Your clients have a lot on their plate. From dealing with suppliers to meeting deadlines, shipping products, or working tirelessly on business development, there is more than enough to draw their time and attention away from keeping an eye on their cash flow forecast.
This is a massive opportunity for you. Step up, provide a solution they’ve never thought of and become a reliable source of trusted information.
Your time is at a premium too, but being able to guide your client on matters of cash flow will elevate you above your own competition, and make you an integral cog in the machine that is your client’s business in the process.
How accurate should you be?
In short, complete accuracy is not required when it comes to KPI reporting, scenario planning and even a cash flow forecast. It goes without saying that accuracy is the ultimate goal for all accountants, but achieving said accuracy often requires a level of detail that isn’t always forthcoming from your clients.
So long as the numbers you are using are based on reality, you can complete a picture of the health of the business, even if you’ve had to colour outside the lines a little. What you’re doing is starting the conversation and providing them with something they can base decisions on. What’s the point in making outdated decisions on accurate information?
Which trends should you report on?
When you are reporting cash flow forecasts to your client, what they are really looking for is your professional insight and guidance – not just a collection of figures with little to no explanation. The important factor here is the plural: you might have many forecasts representing a best or worst case.
Your client may need a forecast showcasing the results if they make an acquisition, and another displaying the results if they do not. The options are endless.
The important part is that you and your client are addressing outcomes and planning for them, combining your expertise and theirs in a forecast based on real data.
It is therefore important to know which trends to highlight and communicate in order to add value to their business and help them avoid any nasty cash related surprises further down the line.
In general, it is beneficial to report on the following trends:
- Cash shortfalls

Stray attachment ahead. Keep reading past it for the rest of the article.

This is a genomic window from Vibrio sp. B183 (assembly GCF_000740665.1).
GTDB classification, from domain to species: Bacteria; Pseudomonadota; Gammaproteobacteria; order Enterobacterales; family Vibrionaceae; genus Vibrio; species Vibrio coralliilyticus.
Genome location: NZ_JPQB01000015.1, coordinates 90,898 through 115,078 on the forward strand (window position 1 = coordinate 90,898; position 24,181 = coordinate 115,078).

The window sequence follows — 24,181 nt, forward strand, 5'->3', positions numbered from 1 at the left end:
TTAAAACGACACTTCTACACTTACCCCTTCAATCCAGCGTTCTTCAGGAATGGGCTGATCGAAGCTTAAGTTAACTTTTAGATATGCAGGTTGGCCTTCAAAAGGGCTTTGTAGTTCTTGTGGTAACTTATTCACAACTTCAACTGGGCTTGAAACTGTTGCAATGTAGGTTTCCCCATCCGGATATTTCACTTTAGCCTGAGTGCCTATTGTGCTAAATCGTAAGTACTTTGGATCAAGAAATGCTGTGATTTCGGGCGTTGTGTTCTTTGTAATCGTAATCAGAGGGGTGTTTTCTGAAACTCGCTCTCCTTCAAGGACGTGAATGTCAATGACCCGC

- Accounts payable
- Capital expenditure
Spotting cash shortfalls
A hugely important trend is identifying a shortfall in cash early enough to do something about it. This can be the difference between the life and death of a business. By providing your client with this information before it’s too late, they have time to seek an alternative means of income, such as extending an overdraft or chasing up overdue invoices.
Speaking of overdue invoices, with everything else going on, it is all too easy for your client to overlook issues with debtors. Spotting trends regarding particular debtors will allow you to advise your client to toughen up and seek payment as agreed in their terms of business.
Assessing accounts payable policies
Is your client jeopardising the business by being too lenient with their credit terms, or by paying their suppliers too quickly? Identifying such trends will help your client understand when to stick or twist with regards to available cash.
Planning capital expenditure
Another pitfall to be avoided by picking up on cash flow trends is capital expenditure. Advising your client of the best times to buy new fixed assets will help them circumvent the unwanted scenario of needing a piece of equipment, and not having the surplus cash to pull the trigger on the purchase.
The logical next step
Delivering a quick and clean insight into your client’s cash flow trends provides them the data they need to make smart, informed decisions regarding the health and performance of their business, long before they come unstuck due to cash shortfalls or unfavourable payment terms.
Futrli creates forecasts in seconds. Produce an entire forecast based on last year’s actuals or some what-if assumptions and start talking to your client about their future, not just the past.
Once the conversation has started, you have the opportunity to share advice in a more focused manner. It is at this point that you can begin to put a plan in place to review a variety of different outcomes, as well as build the master forecast.